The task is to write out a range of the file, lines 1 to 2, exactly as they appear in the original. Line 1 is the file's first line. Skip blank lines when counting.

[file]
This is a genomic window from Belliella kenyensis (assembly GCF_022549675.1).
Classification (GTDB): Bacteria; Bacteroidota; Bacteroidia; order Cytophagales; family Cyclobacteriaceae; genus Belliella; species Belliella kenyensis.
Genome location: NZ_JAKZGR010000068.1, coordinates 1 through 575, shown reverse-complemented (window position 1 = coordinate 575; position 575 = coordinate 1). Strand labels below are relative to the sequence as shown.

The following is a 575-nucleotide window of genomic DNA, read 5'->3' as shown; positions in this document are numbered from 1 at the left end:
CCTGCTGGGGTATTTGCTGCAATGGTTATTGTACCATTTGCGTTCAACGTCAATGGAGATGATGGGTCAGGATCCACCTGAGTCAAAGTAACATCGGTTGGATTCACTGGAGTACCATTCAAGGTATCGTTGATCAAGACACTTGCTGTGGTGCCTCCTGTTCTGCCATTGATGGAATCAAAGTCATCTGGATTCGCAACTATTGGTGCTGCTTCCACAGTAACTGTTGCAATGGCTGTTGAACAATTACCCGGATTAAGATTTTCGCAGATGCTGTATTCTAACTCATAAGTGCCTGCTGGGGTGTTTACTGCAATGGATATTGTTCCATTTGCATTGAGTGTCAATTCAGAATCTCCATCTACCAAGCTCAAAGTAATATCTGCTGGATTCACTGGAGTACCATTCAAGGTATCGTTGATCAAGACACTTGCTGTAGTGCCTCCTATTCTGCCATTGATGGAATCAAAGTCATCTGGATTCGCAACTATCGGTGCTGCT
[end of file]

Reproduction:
This is a genomic window from Belliella kenyensis (assembly GCF_022549675.1).
Classification (GTDB): Bacteria; Bacteroidota; Bacteroidia; order Cytophagales; family Cyclobacteriaceae; genus Belliella; species Belliella kenyensis.